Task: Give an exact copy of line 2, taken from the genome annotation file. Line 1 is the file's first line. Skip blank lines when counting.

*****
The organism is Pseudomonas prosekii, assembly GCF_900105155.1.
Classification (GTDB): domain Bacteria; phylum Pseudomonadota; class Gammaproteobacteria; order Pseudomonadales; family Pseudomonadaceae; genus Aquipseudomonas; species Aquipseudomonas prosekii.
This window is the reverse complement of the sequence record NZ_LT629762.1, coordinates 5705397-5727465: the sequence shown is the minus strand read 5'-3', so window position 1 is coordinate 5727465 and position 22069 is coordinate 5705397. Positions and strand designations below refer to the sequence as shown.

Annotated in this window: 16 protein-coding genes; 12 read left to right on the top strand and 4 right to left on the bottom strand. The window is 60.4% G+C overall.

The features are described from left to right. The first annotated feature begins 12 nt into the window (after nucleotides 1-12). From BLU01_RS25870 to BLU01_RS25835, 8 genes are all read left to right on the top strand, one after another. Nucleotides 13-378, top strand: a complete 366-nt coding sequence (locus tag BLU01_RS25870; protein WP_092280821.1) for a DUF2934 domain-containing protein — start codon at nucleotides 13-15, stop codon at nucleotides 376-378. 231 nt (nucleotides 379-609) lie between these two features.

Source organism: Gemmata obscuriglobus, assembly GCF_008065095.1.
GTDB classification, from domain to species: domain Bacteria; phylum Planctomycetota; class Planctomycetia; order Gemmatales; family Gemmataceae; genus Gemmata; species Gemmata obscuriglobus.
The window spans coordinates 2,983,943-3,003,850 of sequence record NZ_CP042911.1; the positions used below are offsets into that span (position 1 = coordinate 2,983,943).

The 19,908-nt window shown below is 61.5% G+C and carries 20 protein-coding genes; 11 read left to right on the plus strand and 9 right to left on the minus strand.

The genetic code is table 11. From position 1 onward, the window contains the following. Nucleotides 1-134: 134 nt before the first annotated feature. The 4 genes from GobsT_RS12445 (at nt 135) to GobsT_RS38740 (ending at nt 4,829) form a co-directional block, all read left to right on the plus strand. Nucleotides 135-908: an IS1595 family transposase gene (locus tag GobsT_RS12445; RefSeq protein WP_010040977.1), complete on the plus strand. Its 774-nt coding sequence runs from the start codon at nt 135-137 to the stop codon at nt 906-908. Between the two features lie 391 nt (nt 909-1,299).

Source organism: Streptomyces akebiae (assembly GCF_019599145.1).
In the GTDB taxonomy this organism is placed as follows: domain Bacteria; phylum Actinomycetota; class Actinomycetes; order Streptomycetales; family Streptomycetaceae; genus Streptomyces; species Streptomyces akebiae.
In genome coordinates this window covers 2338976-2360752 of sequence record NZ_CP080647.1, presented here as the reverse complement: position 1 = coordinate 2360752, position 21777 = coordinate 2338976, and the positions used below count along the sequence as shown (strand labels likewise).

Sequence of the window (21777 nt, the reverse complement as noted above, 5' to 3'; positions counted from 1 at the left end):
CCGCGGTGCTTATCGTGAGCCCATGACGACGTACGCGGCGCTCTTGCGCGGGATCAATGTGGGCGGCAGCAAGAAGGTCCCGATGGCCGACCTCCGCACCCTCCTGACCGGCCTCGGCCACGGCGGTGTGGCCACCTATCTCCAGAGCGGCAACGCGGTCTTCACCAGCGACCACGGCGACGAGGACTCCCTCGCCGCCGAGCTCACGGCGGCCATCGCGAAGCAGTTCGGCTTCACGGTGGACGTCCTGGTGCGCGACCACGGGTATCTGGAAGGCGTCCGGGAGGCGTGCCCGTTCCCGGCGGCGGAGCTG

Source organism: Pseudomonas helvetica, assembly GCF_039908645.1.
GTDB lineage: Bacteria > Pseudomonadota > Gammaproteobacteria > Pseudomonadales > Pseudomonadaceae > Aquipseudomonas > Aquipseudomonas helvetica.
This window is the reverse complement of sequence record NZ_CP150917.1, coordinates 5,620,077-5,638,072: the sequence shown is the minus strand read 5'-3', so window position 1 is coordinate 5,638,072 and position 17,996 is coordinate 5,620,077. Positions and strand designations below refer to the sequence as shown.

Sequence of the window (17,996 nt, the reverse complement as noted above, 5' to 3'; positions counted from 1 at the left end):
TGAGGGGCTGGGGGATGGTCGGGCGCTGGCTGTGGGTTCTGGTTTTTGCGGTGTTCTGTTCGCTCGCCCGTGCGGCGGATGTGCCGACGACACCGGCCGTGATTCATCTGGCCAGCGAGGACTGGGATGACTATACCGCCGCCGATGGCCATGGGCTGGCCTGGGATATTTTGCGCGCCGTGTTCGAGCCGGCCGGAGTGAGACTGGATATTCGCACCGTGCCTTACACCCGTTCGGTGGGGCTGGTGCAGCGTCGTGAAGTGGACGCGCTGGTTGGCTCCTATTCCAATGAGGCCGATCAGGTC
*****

Classification (GTDB): domain Bacteria; phylum Pseudomonadota; class Gammaproteobacteria; order Pseudomonadales; family Pseudomonadaceae; genus Aquipseudomonas; species Aquipseudomonas prosekii.